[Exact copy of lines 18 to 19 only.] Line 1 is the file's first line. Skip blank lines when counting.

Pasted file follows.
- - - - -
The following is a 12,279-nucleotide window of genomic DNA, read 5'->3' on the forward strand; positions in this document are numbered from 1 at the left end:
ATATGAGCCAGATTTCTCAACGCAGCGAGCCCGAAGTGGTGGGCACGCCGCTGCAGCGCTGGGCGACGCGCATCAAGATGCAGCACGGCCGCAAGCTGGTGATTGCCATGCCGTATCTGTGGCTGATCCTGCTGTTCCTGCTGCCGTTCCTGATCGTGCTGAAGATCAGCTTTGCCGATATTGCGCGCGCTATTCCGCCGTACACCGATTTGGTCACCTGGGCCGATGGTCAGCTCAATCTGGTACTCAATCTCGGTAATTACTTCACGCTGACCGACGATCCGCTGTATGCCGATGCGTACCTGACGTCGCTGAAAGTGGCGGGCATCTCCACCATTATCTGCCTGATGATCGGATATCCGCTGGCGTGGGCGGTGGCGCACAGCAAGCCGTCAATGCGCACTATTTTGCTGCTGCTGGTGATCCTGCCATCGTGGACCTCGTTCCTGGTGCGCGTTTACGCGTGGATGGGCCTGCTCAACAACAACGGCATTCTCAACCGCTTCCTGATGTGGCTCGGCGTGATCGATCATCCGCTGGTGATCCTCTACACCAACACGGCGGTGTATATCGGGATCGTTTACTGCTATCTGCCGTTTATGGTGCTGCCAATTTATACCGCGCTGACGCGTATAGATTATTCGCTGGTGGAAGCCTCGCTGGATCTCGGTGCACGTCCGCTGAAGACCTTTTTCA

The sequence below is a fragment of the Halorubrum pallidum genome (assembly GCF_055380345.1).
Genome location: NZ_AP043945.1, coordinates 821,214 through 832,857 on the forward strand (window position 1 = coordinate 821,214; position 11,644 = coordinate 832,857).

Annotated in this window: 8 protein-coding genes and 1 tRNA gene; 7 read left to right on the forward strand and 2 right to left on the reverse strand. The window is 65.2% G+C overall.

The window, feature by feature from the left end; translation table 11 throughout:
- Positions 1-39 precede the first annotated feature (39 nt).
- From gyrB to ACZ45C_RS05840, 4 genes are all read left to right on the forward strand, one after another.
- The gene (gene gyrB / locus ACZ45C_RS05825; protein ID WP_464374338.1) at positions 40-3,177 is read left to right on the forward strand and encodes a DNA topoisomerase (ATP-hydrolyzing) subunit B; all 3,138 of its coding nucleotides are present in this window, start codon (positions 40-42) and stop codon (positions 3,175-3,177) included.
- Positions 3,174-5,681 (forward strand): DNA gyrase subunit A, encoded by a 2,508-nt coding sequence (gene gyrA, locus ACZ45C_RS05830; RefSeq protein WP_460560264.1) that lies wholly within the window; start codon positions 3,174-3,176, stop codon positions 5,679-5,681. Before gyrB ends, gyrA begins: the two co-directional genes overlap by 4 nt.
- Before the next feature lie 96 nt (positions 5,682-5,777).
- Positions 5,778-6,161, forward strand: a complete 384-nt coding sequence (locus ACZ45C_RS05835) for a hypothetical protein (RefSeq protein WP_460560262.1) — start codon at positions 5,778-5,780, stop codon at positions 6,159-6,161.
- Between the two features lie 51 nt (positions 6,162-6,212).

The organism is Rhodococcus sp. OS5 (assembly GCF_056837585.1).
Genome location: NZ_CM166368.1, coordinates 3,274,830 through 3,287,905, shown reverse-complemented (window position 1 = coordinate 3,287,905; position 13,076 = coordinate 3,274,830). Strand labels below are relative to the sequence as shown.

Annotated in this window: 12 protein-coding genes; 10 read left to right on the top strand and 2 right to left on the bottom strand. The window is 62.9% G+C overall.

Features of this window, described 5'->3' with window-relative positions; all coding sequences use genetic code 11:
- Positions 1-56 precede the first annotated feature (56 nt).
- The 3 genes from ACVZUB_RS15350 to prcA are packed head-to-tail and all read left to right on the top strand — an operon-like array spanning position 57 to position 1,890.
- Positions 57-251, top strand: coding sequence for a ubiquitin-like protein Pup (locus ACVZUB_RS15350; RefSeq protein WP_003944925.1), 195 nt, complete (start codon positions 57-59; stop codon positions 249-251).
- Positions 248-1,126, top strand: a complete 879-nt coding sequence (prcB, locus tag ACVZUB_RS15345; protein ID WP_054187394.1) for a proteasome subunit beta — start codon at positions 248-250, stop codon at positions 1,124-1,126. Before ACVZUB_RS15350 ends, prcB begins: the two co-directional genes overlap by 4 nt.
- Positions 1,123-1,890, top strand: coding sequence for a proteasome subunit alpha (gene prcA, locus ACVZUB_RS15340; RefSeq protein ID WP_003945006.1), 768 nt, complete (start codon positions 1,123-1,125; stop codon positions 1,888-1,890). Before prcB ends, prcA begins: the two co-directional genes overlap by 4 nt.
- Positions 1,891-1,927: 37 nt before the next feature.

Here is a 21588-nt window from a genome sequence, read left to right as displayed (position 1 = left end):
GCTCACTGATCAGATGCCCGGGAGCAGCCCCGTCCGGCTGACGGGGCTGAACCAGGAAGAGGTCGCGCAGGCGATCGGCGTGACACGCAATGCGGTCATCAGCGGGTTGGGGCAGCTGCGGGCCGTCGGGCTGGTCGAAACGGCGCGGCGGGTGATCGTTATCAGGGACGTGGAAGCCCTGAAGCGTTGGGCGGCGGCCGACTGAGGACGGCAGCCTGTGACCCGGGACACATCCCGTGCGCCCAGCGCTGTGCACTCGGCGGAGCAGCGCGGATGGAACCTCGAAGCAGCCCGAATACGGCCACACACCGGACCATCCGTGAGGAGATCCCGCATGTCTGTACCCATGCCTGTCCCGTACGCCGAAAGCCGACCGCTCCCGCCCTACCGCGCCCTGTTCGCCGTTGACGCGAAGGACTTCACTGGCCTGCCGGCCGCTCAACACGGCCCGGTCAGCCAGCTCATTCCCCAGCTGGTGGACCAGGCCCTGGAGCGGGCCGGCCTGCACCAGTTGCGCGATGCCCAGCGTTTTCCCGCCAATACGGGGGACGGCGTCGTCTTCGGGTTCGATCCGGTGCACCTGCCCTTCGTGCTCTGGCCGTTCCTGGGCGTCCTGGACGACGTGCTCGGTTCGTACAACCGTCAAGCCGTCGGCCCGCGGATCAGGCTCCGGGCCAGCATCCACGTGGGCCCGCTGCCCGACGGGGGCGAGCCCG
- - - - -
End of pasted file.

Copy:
- Positions 1-56 precede the first annotated feature (56 nt).
- The 3 genes from ACVZUB_RS15350 to prcA are packed head-to-tail and all read left to right on the top strand — an operon-like array spanning position 57 to position 1,890.